Bruno Cipolla, the ‘Rower Whisperer’

by Giuseppe Lamanna (translated by Gillian Shaw) source text

He who rules the waves, writes history. This quote entered the collective memory via the British Naval Admiral, Horatio Nelson, but which is now more closely linked with one of the most important but least considered roles in rowing: the coxswain. What’s more all eyes are on the rowers during races and not on the ‘little’ great men who ‘whisper’ from the bows or the stern.

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The legendary Bruno Cipolla

The rowing stroke is like an unbroken chain of instants and rowers live from one to the next, without really taking much notice of what has just or is about to happen. A luxury denied to the cox, because their job is not to ‘enjoy’ the journey, but to predict the future and to change the final outcome by using their voice. And this is just what Bruno Cipolla did in 1968 at the Mexico City Olympics, who as cox steered the coxed pair of Renzo Samba and Primo Baran to Olympic gold.

The ‘Rower Whisperer’

Bruno Cipolla’s story is not just one of the past, it is even more valid now. After almost half a century has passed since that medal, this great athlete continues to have fun in boats; his purpose is to pass on his passion and experience to the youngsters who have recently taken up rowing.

Are coxswains born or made, Bruno? Continue reading

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Rowing in New Zealand

by Maria Giulia Parrinelli (translated by Gillian Shaw) source text

With a surface area only slightly smaller than Italy’s, there are less than one tenth of the inhabitants.  Its climate and environment are very similar to Italy’s too. Yet, while boasting a not insignificant population of sheep and one of the strongest national rowing squads in the world. Obviously we are talking about New Zealand.

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Two young women have come onto the All Blacks rowing scene: the charming Holly Fletcher, whom I met in China and this year is an Under 23 athlete; and the lovely Caroline Pearson, who I got to know through the magical world of blogging. Between us we were able to compare both sides of the same coin: rowing at national level from Holly’s perspective, class of ‘94, and that of junior rowing from Caroline. Draw your own conclusions while I pack to move there. Continue reading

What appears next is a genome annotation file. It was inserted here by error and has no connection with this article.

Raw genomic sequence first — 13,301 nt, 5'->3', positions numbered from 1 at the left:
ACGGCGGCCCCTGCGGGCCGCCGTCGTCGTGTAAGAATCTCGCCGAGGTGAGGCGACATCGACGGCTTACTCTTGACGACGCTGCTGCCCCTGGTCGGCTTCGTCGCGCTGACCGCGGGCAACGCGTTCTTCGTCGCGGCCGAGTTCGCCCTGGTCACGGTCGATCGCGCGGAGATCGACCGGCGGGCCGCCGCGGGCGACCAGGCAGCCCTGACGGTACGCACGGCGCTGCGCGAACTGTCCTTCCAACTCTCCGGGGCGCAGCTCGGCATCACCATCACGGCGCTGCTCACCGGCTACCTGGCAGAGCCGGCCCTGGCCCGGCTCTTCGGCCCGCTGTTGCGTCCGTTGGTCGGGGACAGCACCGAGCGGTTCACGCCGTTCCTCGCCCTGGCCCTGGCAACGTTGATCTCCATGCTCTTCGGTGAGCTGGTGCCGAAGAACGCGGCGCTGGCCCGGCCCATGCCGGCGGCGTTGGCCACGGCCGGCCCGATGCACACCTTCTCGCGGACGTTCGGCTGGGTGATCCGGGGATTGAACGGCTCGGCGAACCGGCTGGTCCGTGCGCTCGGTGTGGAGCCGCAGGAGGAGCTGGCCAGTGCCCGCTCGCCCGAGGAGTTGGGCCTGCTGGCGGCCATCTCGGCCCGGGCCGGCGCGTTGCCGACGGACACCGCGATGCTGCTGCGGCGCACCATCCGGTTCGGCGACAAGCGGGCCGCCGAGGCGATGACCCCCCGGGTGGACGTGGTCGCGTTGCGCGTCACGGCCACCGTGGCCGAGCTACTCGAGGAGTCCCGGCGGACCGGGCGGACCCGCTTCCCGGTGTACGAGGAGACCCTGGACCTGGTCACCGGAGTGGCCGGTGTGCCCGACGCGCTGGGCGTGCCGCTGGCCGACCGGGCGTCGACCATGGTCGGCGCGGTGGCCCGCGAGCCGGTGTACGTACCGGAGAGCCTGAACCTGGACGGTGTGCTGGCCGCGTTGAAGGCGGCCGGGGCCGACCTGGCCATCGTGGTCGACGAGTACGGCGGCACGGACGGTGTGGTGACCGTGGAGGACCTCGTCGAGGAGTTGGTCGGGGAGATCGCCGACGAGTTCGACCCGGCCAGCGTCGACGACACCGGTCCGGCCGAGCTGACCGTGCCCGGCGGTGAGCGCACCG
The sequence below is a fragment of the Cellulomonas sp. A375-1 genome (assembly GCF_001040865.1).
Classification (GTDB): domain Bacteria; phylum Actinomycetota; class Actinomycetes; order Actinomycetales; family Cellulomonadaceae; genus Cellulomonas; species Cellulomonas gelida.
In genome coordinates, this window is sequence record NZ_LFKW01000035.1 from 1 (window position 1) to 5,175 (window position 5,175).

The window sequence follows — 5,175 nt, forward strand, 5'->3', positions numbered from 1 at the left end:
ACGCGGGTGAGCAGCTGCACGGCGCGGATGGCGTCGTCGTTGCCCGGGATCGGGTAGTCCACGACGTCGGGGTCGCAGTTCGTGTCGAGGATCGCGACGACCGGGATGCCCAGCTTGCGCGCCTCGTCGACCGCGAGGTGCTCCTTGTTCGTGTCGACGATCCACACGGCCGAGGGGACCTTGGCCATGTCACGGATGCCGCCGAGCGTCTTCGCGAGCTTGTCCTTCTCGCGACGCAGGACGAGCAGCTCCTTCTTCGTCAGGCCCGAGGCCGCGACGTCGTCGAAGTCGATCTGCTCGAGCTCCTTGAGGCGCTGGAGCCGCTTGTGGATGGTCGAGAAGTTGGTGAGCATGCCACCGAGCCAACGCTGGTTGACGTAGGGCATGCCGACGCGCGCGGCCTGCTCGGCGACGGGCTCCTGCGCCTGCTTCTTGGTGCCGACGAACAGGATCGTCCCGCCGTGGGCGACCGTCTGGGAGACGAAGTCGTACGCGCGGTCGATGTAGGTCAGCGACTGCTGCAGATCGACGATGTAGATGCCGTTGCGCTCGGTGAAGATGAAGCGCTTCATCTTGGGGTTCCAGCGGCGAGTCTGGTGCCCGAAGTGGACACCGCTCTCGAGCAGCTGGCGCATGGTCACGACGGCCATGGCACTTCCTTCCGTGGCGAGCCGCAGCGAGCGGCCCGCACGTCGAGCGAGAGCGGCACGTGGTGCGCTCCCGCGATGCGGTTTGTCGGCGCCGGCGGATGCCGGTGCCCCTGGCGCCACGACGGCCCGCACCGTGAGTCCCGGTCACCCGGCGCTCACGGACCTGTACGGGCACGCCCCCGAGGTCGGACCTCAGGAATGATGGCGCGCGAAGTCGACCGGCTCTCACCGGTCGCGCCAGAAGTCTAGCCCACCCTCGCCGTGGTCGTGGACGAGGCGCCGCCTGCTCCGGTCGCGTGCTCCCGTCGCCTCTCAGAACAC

Francesco Cardaioli: merits of the 1x

by Giuseppe Lamanna (translated by Gillian Shaw) source text

Amongst the many problems that can plague the amateur rower, the sculling-related ones are the most tricky: particularly that of finding reliable crew mates. Very often, I am the only one around to row with.

Merits of the 1x

So who better to help me understand than the single sculler in the Italian squad: is solitude in rowing a blessing or a curse? In this sport, the ones who really do battle are those who train alone; those who have chosen to train with only their own demons for company. And only those who train alone, really know what those demons are.

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Francesco Cardaioli: “Taking on the single was almost out of necessity rather than choice.  I first competed in a single in my second year as a junior, and I have never stopped since. My first experience of international racing in a single was in 2013. At the start of the four year cycle it had to be the boat class to gain experience racing against seniors. Then, little by little, the single became mine. Continue reading